Swift Run scripts

I would agree. I didn't know about the unnumbered, WIP, Package Manager Extensible Build Tools until now.

Coming from Node JS you could define run-script commands in package.json:

"scripts": {
    "start": "node server.js",
    "seed-db": "node ./scripts/seedDatabase.js 
}

And then simply run them from the command-line:

npm run-script seed-db

This pattern made testing and deployment easier as in this example I can call npm run-script seed-db to seed the database and then call the npm start to start up the server.

In swift there is a single start point in main.swift, so a work around where you could define the start point for each script would need to be sorted out.

All in all, I think this is a major feature that would benefit SwiftPM in one form or another.

Quick check here: How is this a win over writing Utilities/docs.sh, Utilities/format.sh, Utilities/lint.sh, Utilities/ci.sh, and Utilities/deploy.sh?

Shell scripts (or Swift scripts!) in a folder are way more flexible in terms of chaining commands together and implementing custom glue logic, they already have ways to handle problems like escaping and command-line arguments, and the package manager already supports them today (by not caring that the Utilities folder exists). What does having a scripts: section in the package description offer us?

I just gave a talk at swiftcloudwork.shop about building command line tools! There's an existing tool out there called Beak, which makes building task-runners in Swift super simple by leveraging SourceKit. It might be a good fit for what you're trying to do. https://github.com/yonaskolb/Beak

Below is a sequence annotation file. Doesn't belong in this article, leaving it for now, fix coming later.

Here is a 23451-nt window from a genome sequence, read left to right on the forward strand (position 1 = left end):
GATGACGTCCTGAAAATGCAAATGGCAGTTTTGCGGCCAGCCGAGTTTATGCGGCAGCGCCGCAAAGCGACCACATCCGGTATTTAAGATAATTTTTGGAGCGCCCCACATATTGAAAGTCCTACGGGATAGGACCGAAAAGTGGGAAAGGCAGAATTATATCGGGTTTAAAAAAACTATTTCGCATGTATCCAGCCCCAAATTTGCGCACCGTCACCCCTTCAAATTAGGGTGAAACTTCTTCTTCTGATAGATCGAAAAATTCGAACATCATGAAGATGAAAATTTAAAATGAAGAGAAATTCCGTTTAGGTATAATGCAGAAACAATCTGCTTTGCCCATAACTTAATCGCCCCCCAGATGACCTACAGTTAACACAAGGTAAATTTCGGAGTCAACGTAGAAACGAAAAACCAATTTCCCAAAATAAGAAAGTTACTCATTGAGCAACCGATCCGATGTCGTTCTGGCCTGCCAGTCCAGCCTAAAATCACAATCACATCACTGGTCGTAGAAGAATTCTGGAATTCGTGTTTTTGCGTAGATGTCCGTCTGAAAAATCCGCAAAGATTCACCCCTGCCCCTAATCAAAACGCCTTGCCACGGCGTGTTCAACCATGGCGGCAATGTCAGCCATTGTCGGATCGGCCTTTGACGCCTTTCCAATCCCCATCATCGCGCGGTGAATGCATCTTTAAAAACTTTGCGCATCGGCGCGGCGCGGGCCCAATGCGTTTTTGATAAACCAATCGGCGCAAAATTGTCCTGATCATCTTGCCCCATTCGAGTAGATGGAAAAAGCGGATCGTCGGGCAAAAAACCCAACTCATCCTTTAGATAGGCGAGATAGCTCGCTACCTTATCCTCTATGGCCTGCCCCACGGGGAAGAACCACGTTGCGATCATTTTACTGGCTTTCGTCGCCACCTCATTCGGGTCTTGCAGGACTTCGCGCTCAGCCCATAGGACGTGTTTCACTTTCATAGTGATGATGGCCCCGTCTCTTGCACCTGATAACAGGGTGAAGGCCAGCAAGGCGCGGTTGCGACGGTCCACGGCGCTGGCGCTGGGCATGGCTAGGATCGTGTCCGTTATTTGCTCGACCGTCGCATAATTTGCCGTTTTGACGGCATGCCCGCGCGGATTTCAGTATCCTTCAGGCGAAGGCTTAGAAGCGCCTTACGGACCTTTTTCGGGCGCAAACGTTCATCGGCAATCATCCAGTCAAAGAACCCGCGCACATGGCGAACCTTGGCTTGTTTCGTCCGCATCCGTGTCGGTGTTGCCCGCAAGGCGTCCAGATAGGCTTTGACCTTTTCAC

My talk included lots of links to other open-source tools, too. If you're interested, here are the slides: http://mklbtz.com/2018/11/18/command-line-toolbox.html

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I think the biggest thing it gives us is a unified development experience for Swift. One of the main strengths (and one could argue, weaknesses) of node.js is its package ecosystem and the defacto standard of npm and the unified experience it gives you. Most node projects I've worked on use npm as the primary tool used to interface with the project and its tasks.

It's this standardization around the "package manager" as the default tool for working with a Swift project that I think would be the value. Now like I mentioned upthread, I think there is room to explore what a unified development experience for Swift would look like. (Keep expanding the scope of the manifest, add a new kind of tool with a corresponding Tasks.swift, etc)

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